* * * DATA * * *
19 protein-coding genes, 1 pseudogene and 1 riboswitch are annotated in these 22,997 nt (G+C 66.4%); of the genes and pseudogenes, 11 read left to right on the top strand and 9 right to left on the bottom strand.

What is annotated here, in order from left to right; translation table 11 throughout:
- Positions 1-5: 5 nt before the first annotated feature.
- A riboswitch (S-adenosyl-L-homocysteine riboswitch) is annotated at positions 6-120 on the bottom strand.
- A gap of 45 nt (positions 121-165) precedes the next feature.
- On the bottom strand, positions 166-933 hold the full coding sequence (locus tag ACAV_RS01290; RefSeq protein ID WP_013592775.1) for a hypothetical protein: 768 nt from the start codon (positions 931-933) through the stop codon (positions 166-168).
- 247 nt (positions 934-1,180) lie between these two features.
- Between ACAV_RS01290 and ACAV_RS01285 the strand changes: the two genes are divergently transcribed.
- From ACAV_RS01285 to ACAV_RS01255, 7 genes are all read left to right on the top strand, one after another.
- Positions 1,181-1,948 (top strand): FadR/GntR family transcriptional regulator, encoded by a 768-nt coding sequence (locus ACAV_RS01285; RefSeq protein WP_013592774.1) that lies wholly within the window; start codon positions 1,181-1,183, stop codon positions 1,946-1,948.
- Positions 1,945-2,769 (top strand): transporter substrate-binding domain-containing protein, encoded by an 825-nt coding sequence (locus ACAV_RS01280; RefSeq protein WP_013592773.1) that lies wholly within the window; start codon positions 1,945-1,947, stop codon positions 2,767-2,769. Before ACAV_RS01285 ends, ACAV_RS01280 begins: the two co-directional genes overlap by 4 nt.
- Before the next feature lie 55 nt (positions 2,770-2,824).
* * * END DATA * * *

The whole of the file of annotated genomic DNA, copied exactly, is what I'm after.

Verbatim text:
19 protein-coding genes, 1 pseudogene and 1 riboswitch are annotated in these 22,997 nt (G+C 66.4%); of the genes and pseudogenes, 11 read left to right on the top strand and 9 right to left on the bottom strand.

What is annotated here, in order from left to right; translation table 11 throughout:
- Positions 1-5: 5 nt before the first annotated feature.
- A riboswitch (S-adenosyl-L-homocysteine riboswitch) is annotated at positions 6-120 on the bottom strand.
- A gap of 45 nt (positions 121-165) precedes the next feature.
- On the bottom strand, positions 166-933 hold the full coding sequence (locus tag ACAV_RS01290; RefSeq protein ID WP_013592775.1) for a hypothetical protein: 768 nt from the start codon (positions 931-933) through the stop codon (positions 166-168).
- 247 nt (positions 934-1,180) lie between these two features.
- Between ACAV_RS01290 and ACAV_RS01285 the strand changes: the two genes are divergently transcribed.
- From ACAV_RS01285 to ACAV_RS01255, 7 genes are all read left to right on the top strand, one after another.
- Positions 1,181-1,948 (top strand): FadR/GntR family transcriptional regulator, encoded by a 768-nt coding sequence (locus ACAV_RS01285; RefSeq protein WP_013592774.1) that lies wholly within the window; start codon positions 1,181-1,183, stop codon positions 1,946-1,948.
- Positions 1,945-2,769 (top strand): transporter substrate-binding domain-containing protein, encoded by an 825-nt coding sequence (locus ACAV_RS01280; RefSeq protein WP_013592773.1) that lies wholly within the window; start codon positions 1,945-1,947, stop codon positions 2,767-2,769. Before ACAV_RS01285 ends, ACAV_RS01280 begins: the two co-directional genes overlap by 4 nt.
- Before the next feature lie 55 nt (positions 2,770-2,824).